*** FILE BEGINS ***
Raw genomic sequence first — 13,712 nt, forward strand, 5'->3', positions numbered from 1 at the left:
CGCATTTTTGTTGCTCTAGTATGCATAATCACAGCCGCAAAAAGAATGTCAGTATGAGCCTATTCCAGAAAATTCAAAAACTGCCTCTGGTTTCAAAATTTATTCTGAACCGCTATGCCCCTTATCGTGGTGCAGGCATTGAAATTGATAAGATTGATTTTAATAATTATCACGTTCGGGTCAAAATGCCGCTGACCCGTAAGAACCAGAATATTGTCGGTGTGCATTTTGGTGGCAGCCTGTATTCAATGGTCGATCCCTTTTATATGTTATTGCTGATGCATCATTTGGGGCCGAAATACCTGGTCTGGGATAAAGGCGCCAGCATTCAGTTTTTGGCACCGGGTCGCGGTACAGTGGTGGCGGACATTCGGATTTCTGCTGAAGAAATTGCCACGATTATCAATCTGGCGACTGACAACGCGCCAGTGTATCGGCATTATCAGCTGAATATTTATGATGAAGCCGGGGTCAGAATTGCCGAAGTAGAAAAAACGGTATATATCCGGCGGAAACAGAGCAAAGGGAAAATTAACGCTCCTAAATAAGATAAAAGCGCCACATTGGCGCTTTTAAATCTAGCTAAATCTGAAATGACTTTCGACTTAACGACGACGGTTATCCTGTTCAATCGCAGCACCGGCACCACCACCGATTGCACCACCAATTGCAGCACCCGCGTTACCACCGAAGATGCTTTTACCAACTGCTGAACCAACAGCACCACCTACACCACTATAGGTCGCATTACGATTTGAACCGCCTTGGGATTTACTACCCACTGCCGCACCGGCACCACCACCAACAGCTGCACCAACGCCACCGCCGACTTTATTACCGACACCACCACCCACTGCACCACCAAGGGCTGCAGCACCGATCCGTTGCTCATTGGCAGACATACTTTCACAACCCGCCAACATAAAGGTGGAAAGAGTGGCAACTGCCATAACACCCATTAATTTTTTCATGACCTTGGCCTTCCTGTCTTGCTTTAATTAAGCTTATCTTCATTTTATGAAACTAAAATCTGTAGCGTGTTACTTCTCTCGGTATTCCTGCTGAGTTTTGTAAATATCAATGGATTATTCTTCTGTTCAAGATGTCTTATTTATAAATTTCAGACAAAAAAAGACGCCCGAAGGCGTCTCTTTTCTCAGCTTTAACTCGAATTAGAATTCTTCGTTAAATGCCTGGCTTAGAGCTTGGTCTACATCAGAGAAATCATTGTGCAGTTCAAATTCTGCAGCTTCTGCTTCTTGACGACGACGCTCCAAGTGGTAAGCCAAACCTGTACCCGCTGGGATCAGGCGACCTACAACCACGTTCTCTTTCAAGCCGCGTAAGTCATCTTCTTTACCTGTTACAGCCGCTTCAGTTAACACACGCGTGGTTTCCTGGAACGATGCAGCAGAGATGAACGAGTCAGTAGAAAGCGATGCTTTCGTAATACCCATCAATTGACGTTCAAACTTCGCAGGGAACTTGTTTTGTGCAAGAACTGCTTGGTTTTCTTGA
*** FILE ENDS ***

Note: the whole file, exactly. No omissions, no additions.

Raw genomic sequence first — 13,712 nt, forward strand, 5'->3', positions numbered from 1 at the left:
CGCATTTTTGTTGCTCTAGTATGCATAATCACAGCCGCAAAAAGAATGTCAGTATGAGCCTATTCCAGAAAATTCAAAAACTGCCTCTGGTTTCAAAATTTATTCTGAACCGCTATGCCCCTTATCGTGGTGCAGGCATTGAAATTGATAAGATTGATTTTAATAATTATCACGTTCGGGTCAAAATGCCGCTGACCCGTAAGAACCAGAATATTGTCGGTGTGCATTTTGGTGGCAGCCTGTATTCAATGGTCGATCCCTTTTATATGTTATTGCTGATGCATCATTTGGGGCCGAAATACCTGGTCTGGGATAAAGGCGCCAGCATTCAGTTTTTGGCACCGGGTCGCGGTACAGTGGTGGCGGACATTCGGATTTCTGCTGAAGAAATTGCCACGATTATCAATCTGGCGACTGACAACGCGCCAGTGTATCGGCATTATCAGCTGAATATTTATGATGAAGCCGGGGTCAGAATTGCCGAAGTAGAAAAAACGGTATATATCCGGCGGAAACAGAGCAAAGGGAAAATTAACGCTCCTAAATAAGATAAAAGCGCCACATTGGCGCTTTTAAATCTAGCTAAATCTGAAATGACTTTCGACTTAACGACGACGGTTATCCTGTTCAATCGCAGCACCGGCACCACCACCGATTGCACCACCAATTGCAGCACCCGCGTTACCACCGAAGATGCTTTTACCAACTGCTGAACCAACAGCACCACCTACACCACTATAGGTCGCATTACGATTTGAACCGCCTTGGGATTTACTACCCACTGCCGCACCGGCACCACCACCAACAGCTGCACCAACGCCACCGCCGACTTTATTACCGACACCACCACCCACTGCACCACCAAGGGCTGCAGCACCGATCCGTTGCTCATTGGCAGACATACTTTCACAACCCGCCAACATAAAGGTGGAAAGAGTGGCAACTGCCATAACACCCATTAATTTTTTCATGACCTTGGCCTTCCTGTCTTGCTTTAATTAAGCTTATCTTCATTTTATGAAACTAAAATCTGTAGCGTGTTACTTCTCTCGGTATTCCTGCTGAGTTTTGTAAATATCAATGGATTATTCTTCTGTTCAAGATGTCTTATTTATAAATTTCAGACAAAAAAAGACGCCCGAAGGCGTCTCTTTTCTCAGCTTTAACTCGAATTAGAATTCTTCGTTAAATGCCTGGCTTAGAGCTTGGTCTACATCAGAGAAATCATTGTGCAGTTCAAATTCTGCAGCTTCTGCTTCTTGACGACGACGCTCCAAGTGGTAAGCCAAACCTGTACCCGCTGGGATCAGGCGACCTACAACCACGTTCTCTTTCAAGCCGCGTAAGTCATCTTCTTTACCTGTTACAGCCGCTTCAGTTAACACACGCGTGGTTTCCTGGAACGATGCAGCAGAGATGAACGAGTCAGTAGAAAGCGATGCTTTCGTAATACCCATCAATTGACGTTCAAACTTCGCAGGGAACTTGTTTTGTGCAAGAACTGCTTGGTTTTCTTGA